However, small cap stocks do appeal to the contrarian investor, and identifying the right stock can be rewarding. Stockigt points out that if you’d bought Spur a year ago, you would have increased your capital fivefold, with the dividend alone being more than the initial investment. He bought Spur for R2,15, received a dividend of R3,38 and the share was valued in June 2010 at R10,20. He recommends anyone take a certain proportion of their retirement portfolio not likely to be needed any time soon, and dedicate that portion to more high risk punts. These opportunities exist – and there are others – but it begs the question of whether this is a retirement strategy. It is certainly high risk – not the sort of investment you can buy and forget about.
The key weakness of small caps is liquidity, and Stockigt lists this as the most important consideration when buying. Yes, there are bargains to be had – but you have to question whether you can sell the stocks when you wish to. Many AltX companies whose share price is languishing are also ripe for buyouts (M&A). These are good companies with great potential and are being ignored. Once the M&A market itself picks up, they may be ignored no longer. For Satrix (or passive) investors looking to invest in an AltX index fund, no such index exists.
Stockigt emphases that index funds generally adopt a theme, whereas the AltX is far too diverse a group to be a ‘theme’. The same applies when making comparisons to either a Satrix index fund or answering the question of whether the AltX would make a suitable investment towards retirement. Investing in AltX is the same as investing in any single stock. Furthermore, the torrid time the AltX has had in recent years would tend to exclude AltX shares from any but the most high-risk portfolio.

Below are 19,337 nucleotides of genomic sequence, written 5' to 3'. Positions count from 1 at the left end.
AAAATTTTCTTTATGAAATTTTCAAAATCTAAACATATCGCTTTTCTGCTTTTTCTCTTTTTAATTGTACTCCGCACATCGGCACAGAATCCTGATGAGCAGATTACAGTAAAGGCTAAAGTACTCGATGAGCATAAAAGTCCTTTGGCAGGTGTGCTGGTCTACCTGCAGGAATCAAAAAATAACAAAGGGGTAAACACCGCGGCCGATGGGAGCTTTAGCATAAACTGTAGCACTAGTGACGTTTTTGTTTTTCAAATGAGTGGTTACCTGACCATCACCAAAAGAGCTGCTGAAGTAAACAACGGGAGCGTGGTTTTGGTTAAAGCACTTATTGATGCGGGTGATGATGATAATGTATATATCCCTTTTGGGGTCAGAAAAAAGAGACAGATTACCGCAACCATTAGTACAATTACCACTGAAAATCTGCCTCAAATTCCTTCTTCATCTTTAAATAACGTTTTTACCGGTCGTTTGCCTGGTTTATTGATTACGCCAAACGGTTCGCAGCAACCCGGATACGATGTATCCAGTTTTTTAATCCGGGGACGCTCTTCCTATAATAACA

Understand Your Investment Options
“Researching AltX companies is no different from researching any company listed on the JSE,” says Shawn Stockigt, manager of Stanlib Funds. More than that, he again recommends investors look at companies (or their products) they have some knowledge of. Two important gauges of a company are corporate governance and liquidity.
“We look for low price:earnings ratios and high dividend yields and if they appear to offer value, we interrogate further. We also look at companies that have fallen particularly hard as to whether there are valid reasons for the fall. We look for the ‘unloved’ companies. For instance, I’d be looking at the construction space right now, because the market may be over-discounting the bad news.” Value fund managers study the JSE daily prices for companies that stand out and then find reasons for the difference.